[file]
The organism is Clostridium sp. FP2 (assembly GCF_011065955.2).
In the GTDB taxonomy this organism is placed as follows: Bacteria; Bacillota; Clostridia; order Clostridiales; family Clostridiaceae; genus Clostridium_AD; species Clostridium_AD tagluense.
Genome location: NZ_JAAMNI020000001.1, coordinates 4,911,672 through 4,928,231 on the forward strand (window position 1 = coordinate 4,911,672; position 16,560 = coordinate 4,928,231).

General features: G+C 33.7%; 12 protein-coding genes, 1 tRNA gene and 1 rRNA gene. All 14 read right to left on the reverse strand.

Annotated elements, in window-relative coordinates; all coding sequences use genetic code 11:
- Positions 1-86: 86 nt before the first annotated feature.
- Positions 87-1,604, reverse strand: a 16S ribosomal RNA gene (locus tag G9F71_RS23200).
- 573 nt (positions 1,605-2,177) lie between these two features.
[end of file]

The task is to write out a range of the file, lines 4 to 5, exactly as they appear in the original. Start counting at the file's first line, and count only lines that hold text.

General features: G+C 33.7%; 12 protein-coding genes, 1 tRNA gene and 1 rRNA gene. All 14 read right to left on the reverse strand.

Annotated elements, in window-relative coordinates; all coding sequences use genetic code 11: